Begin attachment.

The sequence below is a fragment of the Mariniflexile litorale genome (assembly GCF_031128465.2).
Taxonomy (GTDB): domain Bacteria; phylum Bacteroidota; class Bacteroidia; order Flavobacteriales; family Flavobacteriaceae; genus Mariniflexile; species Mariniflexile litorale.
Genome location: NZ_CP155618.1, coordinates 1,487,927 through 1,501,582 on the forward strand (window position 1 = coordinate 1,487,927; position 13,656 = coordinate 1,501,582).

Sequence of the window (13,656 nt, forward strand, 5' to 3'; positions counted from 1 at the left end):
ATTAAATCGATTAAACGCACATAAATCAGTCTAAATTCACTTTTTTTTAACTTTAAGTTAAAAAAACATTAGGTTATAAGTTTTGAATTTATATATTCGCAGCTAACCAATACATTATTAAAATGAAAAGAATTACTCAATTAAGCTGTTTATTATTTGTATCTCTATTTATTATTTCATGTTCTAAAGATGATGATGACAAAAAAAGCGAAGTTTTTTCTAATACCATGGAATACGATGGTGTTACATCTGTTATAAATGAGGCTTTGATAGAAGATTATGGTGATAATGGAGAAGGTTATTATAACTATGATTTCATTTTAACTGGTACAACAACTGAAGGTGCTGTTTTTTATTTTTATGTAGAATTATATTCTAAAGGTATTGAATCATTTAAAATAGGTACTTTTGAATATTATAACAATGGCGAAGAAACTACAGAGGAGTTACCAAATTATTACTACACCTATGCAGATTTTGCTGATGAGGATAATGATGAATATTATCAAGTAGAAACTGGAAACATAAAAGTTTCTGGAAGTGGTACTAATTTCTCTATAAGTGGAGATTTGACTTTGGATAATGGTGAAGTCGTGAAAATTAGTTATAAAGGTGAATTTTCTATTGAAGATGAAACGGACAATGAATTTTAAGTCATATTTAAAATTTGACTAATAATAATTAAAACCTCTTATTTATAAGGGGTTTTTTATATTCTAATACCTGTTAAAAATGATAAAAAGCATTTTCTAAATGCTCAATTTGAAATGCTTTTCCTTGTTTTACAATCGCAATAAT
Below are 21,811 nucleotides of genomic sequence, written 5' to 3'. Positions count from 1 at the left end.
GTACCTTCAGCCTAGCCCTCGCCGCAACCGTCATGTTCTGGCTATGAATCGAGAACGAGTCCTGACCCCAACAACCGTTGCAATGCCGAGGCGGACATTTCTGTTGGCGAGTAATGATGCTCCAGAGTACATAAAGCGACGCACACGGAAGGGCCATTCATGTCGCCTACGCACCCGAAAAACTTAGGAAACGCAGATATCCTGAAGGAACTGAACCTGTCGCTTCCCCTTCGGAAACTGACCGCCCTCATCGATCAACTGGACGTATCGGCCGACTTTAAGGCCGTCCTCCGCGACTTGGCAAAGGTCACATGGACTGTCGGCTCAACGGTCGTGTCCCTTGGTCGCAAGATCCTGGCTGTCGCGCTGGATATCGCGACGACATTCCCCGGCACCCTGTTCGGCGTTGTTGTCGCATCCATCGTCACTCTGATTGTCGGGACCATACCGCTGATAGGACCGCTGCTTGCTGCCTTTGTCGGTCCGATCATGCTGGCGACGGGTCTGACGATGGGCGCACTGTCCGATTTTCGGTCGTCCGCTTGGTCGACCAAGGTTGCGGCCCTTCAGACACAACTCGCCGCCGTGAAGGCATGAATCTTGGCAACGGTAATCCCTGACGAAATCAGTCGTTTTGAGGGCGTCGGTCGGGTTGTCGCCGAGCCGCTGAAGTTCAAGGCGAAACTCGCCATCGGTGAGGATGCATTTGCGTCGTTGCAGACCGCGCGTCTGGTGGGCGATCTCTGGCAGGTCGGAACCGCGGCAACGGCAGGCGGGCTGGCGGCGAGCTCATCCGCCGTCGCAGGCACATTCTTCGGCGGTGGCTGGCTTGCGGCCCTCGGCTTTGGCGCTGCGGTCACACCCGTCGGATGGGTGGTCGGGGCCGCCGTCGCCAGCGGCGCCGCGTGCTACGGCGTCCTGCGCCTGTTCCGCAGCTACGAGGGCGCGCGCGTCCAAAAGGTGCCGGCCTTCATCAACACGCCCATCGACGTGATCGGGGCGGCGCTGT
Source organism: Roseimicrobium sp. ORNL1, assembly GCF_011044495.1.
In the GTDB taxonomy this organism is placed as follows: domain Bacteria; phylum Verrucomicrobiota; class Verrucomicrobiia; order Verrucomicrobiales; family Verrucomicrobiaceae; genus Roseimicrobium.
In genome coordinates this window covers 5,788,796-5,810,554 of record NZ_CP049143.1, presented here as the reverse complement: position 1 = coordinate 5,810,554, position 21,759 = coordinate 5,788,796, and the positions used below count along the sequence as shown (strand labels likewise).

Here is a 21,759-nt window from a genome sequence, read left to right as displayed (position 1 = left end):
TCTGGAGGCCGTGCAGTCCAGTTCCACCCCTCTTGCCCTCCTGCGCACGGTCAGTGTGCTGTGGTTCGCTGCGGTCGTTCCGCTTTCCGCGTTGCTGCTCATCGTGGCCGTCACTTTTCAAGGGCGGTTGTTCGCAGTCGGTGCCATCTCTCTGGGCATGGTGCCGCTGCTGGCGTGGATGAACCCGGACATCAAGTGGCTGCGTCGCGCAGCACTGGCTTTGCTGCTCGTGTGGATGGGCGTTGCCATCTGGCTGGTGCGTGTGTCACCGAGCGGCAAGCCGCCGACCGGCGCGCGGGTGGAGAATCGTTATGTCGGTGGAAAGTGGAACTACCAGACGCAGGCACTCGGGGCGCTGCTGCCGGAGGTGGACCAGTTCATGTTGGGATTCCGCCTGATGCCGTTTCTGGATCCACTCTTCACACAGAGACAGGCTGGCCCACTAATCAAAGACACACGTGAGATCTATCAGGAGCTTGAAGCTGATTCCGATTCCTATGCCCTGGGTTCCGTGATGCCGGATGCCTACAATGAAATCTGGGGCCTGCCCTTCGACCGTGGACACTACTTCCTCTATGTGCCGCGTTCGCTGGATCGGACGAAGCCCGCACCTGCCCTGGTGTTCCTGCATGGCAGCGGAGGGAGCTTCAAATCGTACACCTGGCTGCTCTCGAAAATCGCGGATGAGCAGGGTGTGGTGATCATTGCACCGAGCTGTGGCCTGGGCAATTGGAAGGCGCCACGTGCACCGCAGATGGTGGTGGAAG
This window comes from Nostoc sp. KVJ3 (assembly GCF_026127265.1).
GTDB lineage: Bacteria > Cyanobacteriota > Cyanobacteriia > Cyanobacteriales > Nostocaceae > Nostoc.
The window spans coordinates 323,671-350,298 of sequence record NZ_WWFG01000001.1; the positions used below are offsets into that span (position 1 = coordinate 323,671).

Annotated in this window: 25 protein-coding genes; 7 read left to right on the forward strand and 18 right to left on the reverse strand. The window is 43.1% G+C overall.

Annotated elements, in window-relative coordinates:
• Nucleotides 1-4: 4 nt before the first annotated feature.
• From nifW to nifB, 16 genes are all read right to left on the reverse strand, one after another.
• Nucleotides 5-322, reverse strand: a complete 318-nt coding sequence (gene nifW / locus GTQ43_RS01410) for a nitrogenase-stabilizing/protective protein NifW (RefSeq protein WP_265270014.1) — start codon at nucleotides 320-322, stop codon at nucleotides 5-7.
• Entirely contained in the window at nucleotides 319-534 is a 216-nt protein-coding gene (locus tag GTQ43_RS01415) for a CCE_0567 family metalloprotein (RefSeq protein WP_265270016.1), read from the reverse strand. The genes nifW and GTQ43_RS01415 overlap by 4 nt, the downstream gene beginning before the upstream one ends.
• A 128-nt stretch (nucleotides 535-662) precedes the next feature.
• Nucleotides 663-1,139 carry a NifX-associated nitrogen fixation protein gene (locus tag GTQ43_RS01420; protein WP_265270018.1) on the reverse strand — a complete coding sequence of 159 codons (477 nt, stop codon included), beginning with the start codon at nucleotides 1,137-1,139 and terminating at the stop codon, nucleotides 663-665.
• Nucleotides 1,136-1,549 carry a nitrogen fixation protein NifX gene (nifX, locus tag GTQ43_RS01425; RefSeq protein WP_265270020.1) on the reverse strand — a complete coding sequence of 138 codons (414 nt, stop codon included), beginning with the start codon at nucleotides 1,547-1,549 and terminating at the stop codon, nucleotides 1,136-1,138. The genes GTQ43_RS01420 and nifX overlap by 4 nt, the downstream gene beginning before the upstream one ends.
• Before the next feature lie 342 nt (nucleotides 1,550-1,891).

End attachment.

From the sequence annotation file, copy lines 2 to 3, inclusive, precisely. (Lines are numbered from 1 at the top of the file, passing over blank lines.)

Taxonomy (GTDB): domain Bacteria; phylum Bacteroidota; class Bacteroidia; order Flavobacteriales; family Flavobacteriaceae; genus Mariniflexile; species Mariniflexile litorale.
Genome location: NZ_CP155618.1, coordinates 1,487,927 through 1,501,582 on the forward strand (window position 1 = coordinate 1,487,927; position 13,656 = coordinate 1,501,582).